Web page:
Tuesday, 29 January 2013

Being a bit of a geek I spend a lot of daydreaming time wondering about wargame rules in the never ending search for the perfect set. I have been pondering again the rules for the wars of wine and cheese and for the coffee table squares. When not day dreaming I like to read about wargames and battles (like most of us).

Late spring of 1745 saw a couple of very interesting battles for the wargamer, Fontenoy and Hohendfreiburg. I was looking through Duffy’s “Frederick the Great – a military life” as Hohenfreidburg is the next battle in line for the coffee table series and then found myself skimming through “Wargaming in Hisory vol 2”; the chapter on Fontenoy.

One particularly interesting part of the Fontenoy is where the column of British & Hanoverian infantry have advanced and shattered the awaiting French infantry with devastating musketry and are charged by 30 squadrons of cavalry. The first line of horse is driven back by steady volleys and are replaced by a second line who in their turn charge and are driven back, some squadrons charging eight times to no avail.

I think my rules would probably reflect this giving steady infantry a definite advantage over cavalry charging head on.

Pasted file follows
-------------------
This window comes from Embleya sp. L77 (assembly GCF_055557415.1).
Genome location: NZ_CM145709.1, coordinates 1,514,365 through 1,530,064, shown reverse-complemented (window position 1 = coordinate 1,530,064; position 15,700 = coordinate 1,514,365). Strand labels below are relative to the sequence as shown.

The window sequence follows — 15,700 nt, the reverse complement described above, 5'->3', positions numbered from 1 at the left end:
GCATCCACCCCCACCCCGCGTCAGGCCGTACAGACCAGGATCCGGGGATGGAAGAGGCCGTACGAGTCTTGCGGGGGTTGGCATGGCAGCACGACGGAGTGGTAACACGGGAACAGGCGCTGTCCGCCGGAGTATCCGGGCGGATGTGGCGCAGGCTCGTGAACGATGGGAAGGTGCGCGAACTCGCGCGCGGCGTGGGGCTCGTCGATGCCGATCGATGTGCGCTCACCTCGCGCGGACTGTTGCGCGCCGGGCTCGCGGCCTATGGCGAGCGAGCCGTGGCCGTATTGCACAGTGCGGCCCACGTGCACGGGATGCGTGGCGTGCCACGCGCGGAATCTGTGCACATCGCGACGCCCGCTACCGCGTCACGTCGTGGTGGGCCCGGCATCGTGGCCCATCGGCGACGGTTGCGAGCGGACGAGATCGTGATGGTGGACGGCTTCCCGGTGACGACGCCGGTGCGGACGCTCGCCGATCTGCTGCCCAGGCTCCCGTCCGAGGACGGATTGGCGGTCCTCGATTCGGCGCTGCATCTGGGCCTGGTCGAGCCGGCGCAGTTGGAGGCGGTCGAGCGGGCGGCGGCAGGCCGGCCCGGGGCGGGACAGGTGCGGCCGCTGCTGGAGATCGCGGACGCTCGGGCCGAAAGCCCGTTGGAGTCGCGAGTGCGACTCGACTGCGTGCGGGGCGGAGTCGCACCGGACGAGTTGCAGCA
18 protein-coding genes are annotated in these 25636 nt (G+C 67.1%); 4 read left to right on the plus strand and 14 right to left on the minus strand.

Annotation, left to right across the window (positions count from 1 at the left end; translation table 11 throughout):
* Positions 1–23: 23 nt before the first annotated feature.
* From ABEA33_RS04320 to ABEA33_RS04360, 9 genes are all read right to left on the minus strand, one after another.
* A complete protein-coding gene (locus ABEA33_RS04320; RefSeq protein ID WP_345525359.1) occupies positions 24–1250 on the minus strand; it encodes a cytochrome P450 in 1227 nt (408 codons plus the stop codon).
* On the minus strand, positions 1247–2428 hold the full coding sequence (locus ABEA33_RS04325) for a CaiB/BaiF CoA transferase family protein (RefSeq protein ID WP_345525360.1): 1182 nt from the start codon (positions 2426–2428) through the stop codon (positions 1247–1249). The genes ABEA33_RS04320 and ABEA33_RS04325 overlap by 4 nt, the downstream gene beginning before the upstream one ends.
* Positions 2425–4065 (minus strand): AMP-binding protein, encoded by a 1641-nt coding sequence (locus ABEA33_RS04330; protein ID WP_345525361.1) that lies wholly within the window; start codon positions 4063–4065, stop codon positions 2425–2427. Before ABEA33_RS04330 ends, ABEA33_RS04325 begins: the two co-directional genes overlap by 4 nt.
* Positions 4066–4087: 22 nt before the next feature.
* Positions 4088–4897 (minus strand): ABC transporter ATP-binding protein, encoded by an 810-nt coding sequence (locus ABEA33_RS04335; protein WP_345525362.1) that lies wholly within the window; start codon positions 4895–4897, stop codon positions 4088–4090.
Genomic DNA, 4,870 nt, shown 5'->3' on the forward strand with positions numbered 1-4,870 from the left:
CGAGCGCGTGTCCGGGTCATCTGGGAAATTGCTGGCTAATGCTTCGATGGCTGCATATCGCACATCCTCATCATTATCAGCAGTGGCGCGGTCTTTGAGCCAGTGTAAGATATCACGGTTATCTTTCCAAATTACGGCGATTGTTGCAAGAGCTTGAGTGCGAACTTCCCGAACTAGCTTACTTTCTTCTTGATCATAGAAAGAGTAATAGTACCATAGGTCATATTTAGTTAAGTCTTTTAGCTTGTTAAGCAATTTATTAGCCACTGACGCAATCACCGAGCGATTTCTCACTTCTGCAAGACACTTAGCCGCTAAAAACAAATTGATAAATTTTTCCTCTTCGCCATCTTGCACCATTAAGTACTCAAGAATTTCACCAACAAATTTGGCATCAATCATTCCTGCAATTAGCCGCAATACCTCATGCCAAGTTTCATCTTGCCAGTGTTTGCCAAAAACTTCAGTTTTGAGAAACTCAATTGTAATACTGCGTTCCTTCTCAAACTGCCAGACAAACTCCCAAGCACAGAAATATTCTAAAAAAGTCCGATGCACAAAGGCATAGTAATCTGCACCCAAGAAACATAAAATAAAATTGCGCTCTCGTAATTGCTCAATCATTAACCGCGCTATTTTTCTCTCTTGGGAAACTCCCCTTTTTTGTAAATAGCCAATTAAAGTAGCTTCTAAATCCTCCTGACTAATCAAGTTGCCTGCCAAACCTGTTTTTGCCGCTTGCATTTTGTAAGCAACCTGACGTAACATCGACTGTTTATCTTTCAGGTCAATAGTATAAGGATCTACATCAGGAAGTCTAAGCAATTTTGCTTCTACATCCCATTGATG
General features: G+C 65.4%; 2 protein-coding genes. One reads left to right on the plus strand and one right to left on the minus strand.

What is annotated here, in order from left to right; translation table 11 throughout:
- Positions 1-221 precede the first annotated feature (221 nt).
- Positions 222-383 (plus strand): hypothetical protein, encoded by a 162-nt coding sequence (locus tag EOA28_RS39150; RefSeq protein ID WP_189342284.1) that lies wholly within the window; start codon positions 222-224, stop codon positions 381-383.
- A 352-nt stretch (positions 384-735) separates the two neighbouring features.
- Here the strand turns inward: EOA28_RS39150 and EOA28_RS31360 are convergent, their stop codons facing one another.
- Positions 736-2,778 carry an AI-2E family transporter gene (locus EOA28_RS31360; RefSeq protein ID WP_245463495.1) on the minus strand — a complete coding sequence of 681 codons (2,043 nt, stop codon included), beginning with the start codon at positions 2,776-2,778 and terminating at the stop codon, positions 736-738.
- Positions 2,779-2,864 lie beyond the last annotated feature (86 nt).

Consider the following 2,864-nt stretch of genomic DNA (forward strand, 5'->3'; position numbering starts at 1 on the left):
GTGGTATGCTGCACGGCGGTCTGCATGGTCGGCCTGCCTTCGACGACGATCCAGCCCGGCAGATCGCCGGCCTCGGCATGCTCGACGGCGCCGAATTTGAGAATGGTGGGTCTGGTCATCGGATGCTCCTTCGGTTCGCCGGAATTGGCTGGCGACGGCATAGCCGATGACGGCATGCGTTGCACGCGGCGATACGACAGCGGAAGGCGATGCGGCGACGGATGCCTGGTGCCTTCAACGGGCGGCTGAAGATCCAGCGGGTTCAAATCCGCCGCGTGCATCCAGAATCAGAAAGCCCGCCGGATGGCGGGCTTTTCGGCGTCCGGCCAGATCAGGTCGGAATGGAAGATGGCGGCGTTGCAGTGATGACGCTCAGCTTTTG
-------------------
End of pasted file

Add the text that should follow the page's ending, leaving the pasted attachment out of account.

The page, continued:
However a month later and much further east Lieutenant Chasot wrote of his experience with the Bayreuth Dragoons at Hohenfreidburg. “…we broke into a trot and finally a full gallop, putting our heads down and running into the Austrian grenadiers. They at first stood and delivered a volley at twenty paces, after which they were overthrown and mostly cut down.”

My rules would allow for this if the volley was ineffective but Duffy writes of the ensuing mayhem – “Behind the grenadiers the Bayreuth Dragoons collided with main force of the Austrian infantry.  In twenty minutes the regiment took five cannon, sixty seven colours and 2,500 prisoners, losing just 94 men in the process.”

Were the Bayreuth regiment so much better than the French at Fontenoy? Were the British just more effective at firing? Was it a matter of panic amongst the Austrians and how to reflect this possibility in a game.

It’s back to the palimpsest that are my rules to determine how to legislate for such differing results of cavalry charging infantry in the mid C18.

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